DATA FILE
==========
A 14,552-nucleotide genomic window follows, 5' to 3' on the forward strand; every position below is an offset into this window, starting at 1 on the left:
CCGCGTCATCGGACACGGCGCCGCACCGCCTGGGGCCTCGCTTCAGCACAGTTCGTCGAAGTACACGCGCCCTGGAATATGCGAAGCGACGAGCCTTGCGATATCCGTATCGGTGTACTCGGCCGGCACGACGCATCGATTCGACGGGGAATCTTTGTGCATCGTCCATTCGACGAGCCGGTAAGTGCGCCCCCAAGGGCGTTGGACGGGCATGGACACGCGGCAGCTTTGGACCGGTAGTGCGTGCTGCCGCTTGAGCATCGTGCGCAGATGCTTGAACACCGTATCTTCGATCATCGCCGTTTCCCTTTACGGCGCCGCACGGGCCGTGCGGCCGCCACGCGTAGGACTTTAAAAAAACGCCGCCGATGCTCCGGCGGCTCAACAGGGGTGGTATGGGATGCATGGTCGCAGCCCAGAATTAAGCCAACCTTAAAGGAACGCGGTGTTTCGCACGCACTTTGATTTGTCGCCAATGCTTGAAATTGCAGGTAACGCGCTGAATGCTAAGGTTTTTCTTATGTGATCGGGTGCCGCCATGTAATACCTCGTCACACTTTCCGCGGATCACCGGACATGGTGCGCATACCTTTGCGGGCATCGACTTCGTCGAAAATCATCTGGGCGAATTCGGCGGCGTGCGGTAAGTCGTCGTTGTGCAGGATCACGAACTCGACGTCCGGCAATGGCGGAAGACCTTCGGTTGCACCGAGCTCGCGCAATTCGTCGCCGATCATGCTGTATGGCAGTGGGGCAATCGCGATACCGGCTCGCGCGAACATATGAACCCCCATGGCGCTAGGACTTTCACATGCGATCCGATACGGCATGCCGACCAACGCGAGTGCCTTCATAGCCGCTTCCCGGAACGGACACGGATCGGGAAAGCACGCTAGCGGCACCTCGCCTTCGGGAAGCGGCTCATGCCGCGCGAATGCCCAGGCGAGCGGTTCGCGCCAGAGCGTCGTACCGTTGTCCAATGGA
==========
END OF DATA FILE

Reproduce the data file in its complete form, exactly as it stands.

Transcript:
A 14,552-nucleotide genomic window follows, 5' to 3' on the forward strand; every position below is an offset into this window, starting at 1 on the left:
CCGCGTCATCGGACACGGCGCCGCACCGCCTGGGGCCTCGCTTCAGCACAGTTCGTCGAAGTACACGCGCCCTGGAATATGCGAAGCGACGAGCCTTGCGATATCCGTATCGGTGTACTCGGCCGGCACGACGCATCGATTCGACGGGGAATCTTTGTGCATCGTCCATTCGACGAGCCGGTAAGTGCGCCCCCAAGGGCGTTGGACGGGCATGGACACGCGGCAGCTTTGGACCGGTAGTGCGTGCTGCCGCTTGAGCATCGTGCGCAGATGCTTGAACACCGTATCTTCGATCATCGCCGTTTCCCTTTACGGCGCCGCACGGGCCGTGCGGCCGCCACGCGTAGGACTTTAAAAAAACGCCGCCGATGCTCCGGCGGCTCAACAGGGGTGGTATGGGATGCATGGTCGCAGCCCAGAATTAAGCCAACCTTAAAGGAACGCGGTGTTTCGCACGCACTTTGATTTGTCGCCAATGCTTGAAATTGCAGGTAACGCGCTGAATGCTAAGGTTTTTCTTATGTGATCGGGTGCCGCCATGTAATACCTCGTCACACTTTCCGCGGATCACCGGACATGGTGCGCATACCTTTGCGGGCATCGACTTCGTCGAAAATCATCTGGGCGAATTCGGCGGCGTGCGGTAAGTCGTCGTTGTGCAGGATCACGAACTCGACGTCCGGCAATGGCGGAAGACCTTCGGTTGCACCGAGCTCGCGCAATTCGTCGCCGATCATGCTGTATGGCAGTGGGGCAATCGCGATACCGGCTCGCGCGAACATATGAACCCCCATGGCGCTAGGACTTTCACATGCGATCCGATACGGCATGCCGACCAACGCGAGTGCCTTCATAGCCGCTTCCCGGAACGGACACGGATCGGGAAAGCACGCTAGCGGCACCTCGCCTTCGGGAAGCGGCTCATGCCGCGCGAATGCCCAGGCGAGCGGTTCGCGCCAGAGCGTCGTACCGTTGTCCAATGGA